Irish Water defends response to discovery of high levels of chlorine in Meath supply

Fianna Fáil says the utility has questions to answer over its response time

Irish Water has moved to defend its response to unsafe levels of chlorine in the water supply in Meath.

Customers in the Kilcloon area near Dunboyne are being told not to use the water for washing, drinking or preparing food.

Some residents have developed rashes - while a number of children have become sick.

Locals have expressed concern over the time it took the company to issue its warning, while Fianna Fáil has insisted the utility has questions to answer.

On Newstalk Breakfast this morning, Irish Water head of operations Kathleen Walsh said the utility was first notified late on Monday night.

“The whole process started, and, as I said, it culminated yesterday with the results of the test showing that we had elevated levels there," she said.


Yesterday Fianna Fáil TD Thomas Byrne accused Irish Water of being too slow to react to the problem.

He said some of his constituents raised concerns “as early as Sunday and definitely Monday,” adding that “certainly the smell of chlorine is there since the weekend.”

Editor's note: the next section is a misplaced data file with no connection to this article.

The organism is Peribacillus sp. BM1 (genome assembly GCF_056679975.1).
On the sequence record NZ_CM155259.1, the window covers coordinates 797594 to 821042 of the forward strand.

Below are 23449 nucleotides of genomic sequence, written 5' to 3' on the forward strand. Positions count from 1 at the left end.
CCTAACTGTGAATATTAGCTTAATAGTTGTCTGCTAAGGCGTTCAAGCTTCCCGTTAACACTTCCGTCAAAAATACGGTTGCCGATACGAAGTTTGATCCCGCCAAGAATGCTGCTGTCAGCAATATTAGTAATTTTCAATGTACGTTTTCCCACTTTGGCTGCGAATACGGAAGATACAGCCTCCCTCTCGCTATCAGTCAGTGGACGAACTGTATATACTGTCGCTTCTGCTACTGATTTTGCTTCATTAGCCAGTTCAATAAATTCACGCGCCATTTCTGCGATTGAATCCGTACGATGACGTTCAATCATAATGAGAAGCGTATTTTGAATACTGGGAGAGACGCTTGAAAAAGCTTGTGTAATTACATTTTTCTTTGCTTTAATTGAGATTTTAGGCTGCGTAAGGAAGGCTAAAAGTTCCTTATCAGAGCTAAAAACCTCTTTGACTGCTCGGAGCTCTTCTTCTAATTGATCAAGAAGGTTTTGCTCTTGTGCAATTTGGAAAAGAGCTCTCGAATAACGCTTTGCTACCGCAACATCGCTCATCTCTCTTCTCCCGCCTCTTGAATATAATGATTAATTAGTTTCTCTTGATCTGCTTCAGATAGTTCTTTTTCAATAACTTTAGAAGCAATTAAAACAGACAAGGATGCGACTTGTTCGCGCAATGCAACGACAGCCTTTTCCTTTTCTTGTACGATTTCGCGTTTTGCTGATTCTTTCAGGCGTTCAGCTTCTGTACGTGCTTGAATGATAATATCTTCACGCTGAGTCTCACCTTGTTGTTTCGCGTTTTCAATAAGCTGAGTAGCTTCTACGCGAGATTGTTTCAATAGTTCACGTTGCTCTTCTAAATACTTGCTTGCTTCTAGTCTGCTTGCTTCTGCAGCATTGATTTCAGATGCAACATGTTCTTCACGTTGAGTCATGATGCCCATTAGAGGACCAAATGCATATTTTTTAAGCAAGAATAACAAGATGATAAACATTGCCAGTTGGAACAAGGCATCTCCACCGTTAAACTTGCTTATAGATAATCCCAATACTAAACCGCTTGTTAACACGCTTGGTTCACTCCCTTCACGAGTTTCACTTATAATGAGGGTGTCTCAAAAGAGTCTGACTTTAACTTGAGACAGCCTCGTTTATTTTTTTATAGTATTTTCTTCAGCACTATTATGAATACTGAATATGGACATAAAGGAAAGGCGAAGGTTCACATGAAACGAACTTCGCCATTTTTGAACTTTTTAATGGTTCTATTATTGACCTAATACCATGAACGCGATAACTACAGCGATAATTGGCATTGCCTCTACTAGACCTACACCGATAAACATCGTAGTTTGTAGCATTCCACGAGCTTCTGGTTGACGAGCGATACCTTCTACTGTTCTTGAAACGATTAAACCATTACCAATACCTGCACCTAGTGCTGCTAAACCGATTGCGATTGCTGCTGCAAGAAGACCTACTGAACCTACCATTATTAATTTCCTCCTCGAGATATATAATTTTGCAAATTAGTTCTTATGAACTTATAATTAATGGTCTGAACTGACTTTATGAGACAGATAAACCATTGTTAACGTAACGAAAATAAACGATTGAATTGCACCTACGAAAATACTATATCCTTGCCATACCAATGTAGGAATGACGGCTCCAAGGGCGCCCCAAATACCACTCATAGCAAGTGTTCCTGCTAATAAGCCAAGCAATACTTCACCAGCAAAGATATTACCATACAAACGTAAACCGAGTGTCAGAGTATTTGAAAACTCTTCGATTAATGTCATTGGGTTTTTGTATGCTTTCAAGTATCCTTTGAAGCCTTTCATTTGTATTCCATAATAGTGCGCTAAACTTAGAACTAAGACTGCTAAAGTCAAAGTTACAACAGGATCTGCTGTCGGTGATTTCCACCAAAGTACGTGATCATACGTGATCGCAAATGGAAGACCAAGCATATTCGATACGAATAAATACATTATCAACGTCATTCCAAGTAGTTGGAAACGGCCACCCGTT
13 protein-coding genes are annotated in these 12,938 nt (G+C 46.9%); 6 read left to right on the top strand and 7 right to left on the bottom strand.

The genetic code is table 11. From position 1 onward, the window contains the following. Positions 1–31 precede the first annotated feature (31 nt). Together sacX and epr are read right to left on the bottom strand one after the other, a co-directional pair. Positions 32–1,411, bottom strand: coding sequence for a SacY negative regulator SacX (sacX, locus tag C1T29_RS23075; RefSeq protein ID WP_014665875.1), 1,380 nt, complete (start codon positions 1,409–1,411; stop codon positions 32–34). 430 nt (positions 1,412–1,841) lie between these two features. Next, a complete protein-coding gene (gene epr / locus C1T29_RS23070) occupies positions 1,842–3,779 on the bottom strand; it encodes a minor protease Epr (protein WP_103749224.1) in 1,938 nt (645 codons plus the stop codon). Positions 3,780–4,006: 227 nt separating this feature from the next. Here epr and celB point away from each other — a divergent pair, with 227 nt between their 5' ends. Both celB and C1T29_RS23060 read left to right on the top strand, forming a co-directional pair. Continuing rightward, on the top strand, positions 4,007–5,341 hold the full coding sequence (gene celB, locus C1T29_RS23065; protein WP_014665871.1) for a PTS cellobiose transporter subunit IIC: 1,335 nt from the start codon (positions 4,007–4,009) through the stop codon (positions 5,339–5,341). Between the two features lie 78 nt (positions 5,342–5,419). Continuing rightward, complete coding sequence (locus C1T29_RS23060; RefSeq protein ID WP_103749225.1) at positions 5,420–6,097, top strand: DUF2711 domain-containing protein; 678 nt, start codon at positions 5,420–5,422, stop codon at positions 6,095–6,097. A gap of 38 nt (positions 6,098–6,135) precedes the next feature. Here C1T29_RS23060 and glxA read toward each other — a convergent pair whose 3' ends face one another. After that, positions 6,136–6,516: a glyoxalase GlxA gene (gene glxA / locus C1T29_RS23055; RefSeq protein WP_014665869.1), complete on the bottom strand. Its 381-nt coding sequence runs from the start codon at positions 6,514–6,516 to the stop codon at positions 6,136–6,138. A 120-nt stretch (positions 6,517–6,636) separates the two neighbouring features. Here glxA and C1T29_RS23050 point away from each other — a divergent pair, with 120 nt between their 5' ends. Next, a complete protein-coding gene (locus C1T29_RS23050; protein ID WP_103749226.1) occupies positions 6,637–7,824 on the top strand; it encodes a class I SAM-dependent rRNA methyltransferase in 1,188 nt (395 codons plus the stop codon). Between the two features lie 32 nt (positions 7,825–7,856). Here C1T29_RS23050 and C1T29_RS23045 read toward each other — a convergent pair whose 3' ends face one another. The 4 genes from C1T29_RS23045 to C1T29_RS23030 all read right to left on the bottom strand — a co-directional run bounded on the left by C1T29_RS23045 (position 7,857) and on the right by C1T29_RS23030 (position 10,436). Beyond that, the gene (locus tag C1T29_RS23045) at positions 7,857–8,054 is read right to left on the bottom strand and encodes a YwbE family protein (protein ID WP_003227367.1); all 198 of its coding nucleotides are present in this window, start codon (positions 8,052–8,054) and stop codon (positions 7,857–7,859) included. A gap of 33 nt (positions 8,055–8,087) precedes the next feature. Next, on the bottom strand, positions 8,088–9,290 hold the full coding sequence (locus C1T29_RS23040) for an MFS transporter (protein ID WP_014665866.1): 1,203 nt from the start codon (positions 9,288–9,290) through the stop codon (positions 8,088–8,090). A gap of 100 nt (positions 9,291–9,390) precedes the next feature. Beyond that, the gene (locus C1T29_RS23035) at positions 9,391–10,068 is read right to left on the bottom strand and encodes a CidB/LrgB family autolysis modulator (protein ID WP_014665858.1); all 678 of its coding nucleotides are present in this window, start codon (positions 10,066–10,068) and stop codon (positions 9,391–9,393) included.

“They had reported chemical burns, which arise in the form of rashes, children getting sick and going to the doctor, because of that,” he said

“In one case, an adult was reported as having got sick.”

Speaking yesterday, he said the utility only responded on Wednesday afternoon.

“We hope that this is solved as soon as possible but I do have questions for Irish Water as to why this has taken so long,” he said.

“In what appears to be a  very dangerous situation, that they have now reacted to a number of days late.”

Irish Water have said they are carrying out further tests this morning with news on when the notice will be lifted due later this afternoon.